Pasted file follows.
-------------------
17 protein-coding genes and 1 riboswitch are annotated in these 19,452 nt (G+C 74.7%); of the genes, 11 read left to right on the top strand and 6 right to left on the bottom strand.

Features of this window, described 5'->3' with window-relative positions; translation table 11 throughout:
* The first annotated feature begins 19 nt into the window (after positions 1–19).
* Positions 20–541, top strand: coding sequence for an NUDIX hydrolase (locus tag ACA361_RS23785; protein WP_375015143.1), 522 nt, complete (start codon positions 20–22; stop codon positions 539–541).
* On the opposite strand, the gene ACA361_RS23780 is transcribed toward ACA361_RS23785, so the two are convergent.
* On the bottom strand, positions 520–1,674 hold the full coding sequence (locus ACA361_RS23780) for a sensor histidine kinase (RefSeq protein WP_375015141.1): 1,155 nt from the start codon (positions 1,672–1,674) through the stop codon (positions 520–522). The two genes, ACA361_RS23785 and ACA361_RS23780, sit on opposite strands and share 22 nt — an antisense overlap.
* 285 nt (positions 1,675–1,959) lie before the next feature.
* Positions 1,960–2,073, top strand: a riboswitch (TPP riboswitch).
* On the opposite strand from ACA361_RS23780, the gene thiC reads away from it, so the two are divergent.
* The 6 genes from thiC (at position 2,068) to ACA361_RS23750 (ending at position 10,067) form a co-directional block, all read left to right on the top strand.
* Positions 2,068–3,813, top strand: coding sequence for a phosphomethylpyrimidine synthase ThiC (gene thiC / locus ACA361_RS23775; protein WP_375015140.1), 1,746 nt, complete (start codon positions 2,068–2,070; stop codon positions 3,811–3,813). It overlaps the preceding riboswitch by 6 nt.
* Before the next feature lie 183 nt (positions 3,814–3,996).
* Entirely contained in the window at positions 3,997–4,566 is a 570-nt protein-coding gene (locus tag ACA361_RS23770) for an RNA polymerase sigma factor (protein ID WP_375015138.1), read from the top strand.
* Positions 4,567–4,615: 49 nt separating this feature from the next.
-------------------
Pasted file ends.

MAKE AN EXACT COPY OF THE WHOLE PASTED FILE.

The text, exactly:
17 protein-coding genes and 1 riboswitch are annotated in these 19,452 nt (G+C 74.7%); of the genes, 11 read left to right on the top strand and 6 right to left on the bottom strand.

Features of this window, described 5'->3' with window-relative positions; translation table 11 throughout:
* The first annotated feature begins 19 nt into the window (after positions 1–19).
* Positions 20–541, top strand: coding sequence for an NUDIX hydrolase (locus tag ACA361_RS23785; protein WP_375015143.1), 522 nt, complete (start codon positions 20–22; stop codon positions 539–541).
* On the opposite strand, the gene ACA361_RS23780 is transcribed toward ACA361_RS23785, so the two are convergent.
* On the bottom strand, positions 520–1,674 hold the full coding sequence (locus ACA361_RS23780) for a sensor histidine kinase (RefSeq protein WP_375015141.1): 1,155 nt from the start codon (positions 1,672–1,674) through the stop codon (positions 520–522). The two genes, ACA361_RS23785 and ACA361_RS23780, sit on opposite strands and share 22 nt — an antisense overlap.
* 285 nt (positions 1,675–1,959) lie before the next feature.
* Positions 1,960–2,073, top strand: a riboswitch (TPP riboswitch).
* On the opposite strand from ACA361_RS23780, the gene thiC reads away from it, so the two are divergent.
* The 6 genes from thiC (at position 2,068) to ACA361_RS23750 (ending at position 10,067) form a co-directional block, all read left to right on the top strand.
* Positions 2,068–3,813, top strand: coding sequence for a phosphomethylpyrimidine synthase ThiC (gene thiC / locus ACA361_RS23775; protein WP_375015140.1), 1,746 nt, complete (start codon positions 2,068–2,070; stop codon positions 3,811–3,813). It overlaps the preceding riboswitch by 6 nt.
* Before the next feature lie 183 nt (positions 3,814–3,996).
* Entirely contained in the window at positions 3,997–4,566 is a 570-nt protein-coding gene (locus tag ACA361_RS23770) for an RNA polymerase sigma factor (protein ID WP_375015138.1), read from the top strand.
* Positions 4,567–4,615: 49 nt separating this feature from the next.